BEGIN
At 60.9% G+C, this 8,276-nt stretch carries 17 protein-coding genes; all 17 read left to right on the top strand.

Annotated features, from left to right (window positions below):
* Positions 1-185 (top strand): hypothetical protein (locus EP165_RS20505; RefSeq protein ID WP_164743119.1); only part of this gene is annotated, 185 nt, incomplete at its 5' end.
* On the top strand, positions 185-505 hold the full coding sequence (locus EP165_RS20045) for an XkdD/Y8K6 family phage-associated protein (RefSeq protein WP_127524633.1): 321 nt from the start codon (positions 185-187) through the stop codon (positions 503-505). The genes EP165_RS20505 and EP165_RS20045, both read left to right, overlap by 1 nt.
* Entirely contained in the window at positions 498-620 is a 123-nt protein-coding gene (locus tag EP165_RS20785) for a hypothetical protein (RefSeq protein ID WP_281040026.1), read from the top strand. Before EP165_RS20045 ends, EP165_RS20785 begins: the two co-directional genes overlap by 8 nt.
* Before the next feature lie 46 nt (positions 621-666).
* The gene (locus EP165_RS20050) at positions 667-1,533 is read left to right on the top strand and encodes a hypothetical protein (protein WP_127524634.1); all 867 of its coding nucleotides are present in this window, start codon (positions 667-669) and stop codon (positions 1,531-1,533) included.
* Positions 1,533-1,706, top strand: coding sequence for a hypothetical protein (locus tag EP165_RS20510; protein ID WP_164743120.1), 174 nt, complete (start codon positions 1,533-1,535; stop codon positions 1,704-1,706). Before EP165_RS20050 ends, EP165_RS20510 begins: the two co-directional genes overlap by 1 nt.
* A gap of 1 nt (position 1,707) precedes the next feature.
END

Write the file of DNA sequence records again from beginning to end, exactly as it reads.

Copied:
At 60.9% G+C, this 8,276-nt stretch carries 17 protein-coding genes; all 17 read left to right on the top strand.

Annotated features, from left to right (window positions below):
* Positions 1-185 (top strand): hypothetical protein (locus EP165_RS20505; RefSeq protein ID WP_164743119.1); only part of this gene is annotated, 185 nt, incomplete at its 5' end.
* On the top strand, positions 185-505 hold the full coding sequence (locus EP165_RS20045) for an XkdD/Y8K6 family phage-associated protein (RefSeq protein WP_127524633.1): 321 nt from the start codon (positions 185-187) through the stop codon (positions 503-505). The genes EP165_RS20505 and EP165_RS20045, both read left to right, overlap by 1 nt.
* Entirely contained in the window at positions 498-620 is a 123-nt protein-coding gene (locus tag EP165_RS20785) for a hypothetical protein (RefSeq protein ID WP_281040026.1), read from the top strand. Before EP165_RS20045 ends, EP165_RS20785 begins: the two co-directional genes overlap by 8 nt.
* Before the next feature lie 46 nt (positions 621-666).
* The gene (locus EP165_RS20050) at positions 667-1,533 is read left to right on the top strand and encodes a hypothetical protein (protein WP_127524634.1); all 867 of its coding nucleotides are present in this window, start codon (positions 667-669) and stop codon (positions 1,531-1,533) included.
* Positions 1,533-1,706, top strand: coding sequence for a hypothetical protein (locus tag EP165_RS20510; protein ID WP_164743120.1), 174 nt, complete (start codon positions 1,533-1,535; stop codon positions 1,704-1,706). Before EP165_RS20050 ends, EP165_RS20510 begins: the two co-directional genes overlap by 1 nt.
* A gap of 1 nt (position 1,707) precedes the next feature.